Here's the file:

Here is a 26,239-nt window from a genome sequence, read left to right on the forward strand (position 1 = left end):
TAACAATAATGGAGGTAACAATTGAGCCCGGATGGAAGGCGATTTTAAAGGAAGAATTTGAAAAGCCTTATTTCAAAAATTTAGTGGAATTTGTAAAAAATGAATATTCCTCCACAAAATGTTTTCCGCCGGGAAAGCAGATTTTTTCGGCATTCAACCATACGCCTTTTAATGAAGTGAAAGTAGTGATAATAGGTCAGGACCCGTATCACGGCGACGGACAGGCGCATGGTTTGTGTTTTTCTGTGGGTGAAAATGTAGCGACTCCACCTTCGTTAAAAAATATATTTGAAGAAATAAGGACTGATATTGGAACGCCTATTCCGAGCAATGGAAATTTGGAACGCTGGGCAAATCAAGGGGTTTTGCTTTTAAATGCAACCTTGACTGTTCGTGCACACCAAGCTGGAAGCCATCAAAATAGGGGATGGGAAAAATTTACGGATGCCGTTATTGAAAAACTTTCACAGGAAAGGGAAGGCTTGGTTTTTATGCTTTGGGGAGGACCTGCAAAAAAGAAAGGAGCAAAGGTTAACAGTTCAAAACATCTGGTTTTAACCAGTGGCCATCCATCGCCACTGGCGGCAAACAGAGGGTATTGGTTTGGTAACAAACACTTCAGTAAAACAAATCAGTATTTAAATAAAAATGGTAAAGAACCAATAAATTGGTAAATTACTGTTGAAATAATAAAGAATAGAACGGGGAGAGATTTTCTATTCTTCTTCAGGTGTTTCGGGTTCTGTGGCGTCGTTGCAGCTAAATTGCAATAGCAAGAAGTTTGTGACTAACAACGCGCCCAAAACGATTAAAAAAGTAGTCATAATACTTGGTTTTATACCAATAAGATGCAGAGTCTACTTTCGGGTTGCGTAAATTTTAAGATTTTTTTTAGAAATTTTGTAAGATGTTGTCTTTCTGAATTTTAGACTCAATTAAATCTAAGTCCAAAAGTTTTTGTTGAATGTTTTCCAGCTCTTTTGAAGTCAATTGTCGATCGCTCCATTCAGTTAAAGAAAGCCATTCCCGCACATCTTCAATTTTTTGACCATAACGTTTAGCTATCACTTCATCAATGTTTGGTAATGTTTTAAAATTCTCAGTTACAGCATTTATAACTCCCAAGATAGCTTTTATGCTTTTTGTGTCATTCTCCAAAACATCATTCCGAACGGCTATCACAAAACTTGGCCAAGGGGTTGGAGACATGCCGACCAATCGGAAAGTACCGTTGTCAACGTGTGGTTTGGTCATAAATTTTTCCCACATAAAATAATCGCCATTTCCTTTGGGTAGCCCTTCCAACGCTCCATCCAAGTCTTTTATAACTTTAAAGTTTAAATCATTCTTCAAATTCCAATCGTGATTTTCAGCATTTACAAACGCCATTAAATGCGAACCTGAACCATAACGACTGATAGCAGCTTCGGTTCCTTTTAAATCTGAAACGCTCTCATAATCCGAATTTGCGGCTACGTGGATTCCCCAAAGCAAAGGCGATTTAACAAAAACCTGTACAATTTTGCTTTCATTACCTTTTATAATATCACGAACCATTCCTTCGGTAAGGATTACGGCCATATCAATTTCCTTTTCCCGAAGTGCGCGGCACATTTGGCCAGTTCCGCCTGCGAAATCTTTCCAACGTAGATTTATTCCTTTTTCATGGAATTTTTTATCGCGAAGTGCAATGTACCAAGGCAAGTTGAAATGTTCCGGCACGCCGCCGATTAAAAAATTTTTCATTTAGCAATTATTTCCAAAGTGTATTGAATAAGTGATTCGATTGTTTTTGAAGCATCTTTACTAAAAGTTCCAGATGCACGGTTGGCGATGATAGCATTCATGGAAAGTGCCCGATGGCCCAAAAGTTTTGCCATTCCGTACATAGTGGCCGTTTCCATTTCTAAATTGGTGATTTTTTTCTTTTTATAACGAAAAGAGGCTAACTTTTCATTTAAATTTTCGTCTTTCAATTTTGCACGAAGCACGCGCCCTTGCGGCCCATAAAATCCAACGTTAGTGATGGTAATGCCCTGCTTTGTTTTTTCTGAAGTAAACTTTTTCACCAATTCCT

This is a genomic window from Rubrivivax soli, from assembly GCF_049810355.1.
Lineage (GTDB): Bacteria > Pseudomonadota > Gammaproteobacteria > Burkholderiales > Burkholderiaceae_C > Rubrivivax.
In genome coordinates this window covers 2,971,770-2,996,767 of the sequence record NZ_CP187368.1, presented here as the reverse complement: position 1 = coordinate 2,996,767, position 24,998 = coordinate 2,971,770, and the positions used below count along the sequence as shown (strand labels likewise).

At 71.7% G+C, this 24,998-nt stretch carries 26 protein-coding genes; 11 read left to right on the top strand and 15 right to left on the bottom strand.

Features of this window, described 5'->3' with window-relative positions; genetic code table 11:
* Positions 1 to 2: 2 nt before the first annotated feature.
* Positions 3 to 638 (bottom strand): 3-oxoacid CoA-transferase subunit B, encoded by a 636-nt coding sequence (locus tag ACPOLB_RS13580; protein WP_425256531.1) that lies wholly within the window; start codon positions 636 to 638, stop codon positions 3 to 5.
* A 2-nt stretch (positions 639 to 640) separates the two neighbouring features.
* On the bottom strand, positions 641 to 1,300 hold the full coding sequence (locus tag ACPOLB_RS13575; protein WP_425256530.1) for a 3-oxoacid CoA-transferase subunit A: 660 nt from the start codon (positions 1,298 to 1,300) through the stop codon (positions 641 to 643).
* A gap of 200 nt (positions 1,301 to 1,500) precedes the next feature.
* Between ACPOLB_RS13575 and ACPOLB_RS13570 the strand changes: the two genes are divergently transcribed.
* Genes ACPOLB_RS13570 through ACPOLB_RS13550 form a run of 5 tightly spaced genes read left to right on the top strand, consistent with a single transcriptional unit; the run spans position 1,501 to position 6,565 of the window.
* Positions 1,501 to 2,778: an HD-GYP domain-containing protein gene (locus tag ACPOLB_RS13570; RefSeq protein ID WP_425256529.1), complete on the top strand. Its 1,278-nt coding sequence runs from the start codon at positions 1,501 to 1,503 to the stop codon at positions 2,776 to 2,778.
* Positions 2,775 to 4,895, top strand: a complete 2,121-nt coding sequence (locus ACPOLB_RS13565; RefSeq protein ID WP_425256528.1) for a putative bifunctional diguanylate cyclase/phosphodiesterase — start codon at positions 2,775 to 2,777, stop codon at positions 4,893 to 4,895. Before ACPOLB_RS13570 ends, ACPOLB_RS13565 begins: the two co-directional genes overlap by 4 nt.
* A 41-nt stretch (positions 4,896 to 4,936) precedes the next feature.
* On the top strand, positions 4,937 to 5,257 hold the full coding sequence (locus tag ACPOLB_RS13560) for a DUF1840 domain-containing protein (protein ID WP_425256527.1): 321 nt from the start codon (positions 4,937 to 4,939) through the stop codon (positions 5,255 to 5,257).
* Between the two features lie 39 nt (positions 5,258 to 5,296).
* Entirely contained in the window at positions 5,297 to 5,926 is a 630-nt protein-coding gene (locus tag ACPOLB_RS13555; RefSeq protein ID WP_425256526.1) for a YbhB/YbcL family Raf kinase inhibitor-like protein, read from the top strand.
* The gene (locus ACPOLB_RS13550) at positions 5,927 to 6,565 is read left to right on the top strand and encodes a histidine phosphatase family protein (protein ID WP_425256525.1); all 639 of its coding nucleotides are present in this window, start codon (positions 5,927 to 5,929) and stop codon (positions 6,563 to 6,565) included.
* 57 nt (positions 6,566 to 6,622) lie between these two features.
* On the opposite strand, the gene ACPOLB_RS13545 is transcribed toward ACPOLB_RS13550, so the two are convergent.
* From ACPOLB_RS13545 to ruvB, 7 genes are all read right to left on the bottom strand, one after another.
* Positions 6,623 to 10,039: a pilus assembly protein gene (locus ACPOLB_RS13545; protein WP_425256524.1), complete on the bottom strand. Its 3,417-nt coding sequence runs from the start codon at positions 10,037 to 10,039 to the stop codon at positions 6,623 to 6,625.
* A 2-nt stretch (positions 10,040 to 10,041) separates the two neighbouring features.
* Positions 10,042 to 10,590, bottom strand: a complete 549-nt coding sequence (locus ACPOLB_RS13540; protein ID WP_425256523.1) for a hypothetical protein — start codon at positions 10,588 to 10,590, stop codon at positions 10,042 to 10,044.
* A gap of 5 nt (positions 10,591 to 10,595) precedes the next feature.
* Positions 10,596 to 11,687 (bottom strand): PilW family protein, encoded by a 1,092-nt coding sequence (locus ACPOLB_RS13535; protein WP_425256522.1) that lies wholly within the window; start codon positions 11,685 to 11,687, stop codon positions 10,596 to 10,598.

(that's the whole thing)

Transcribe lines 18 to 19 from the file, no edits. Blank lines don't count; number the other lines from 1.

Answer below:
* On the top strand, positions 4,937 to 5,257 hold the full coding sequence (locus tag ACPOLB_RS13560) for a DUF1840 domain-containing protein (protein ID WP_425256527.1): 321 nt from the start codon (positions 4,937 to 4,939) through the stop codon (positions 5,255 to 5,257).
* Between the two features lie 39 nt (positions 5,258 to 5,296).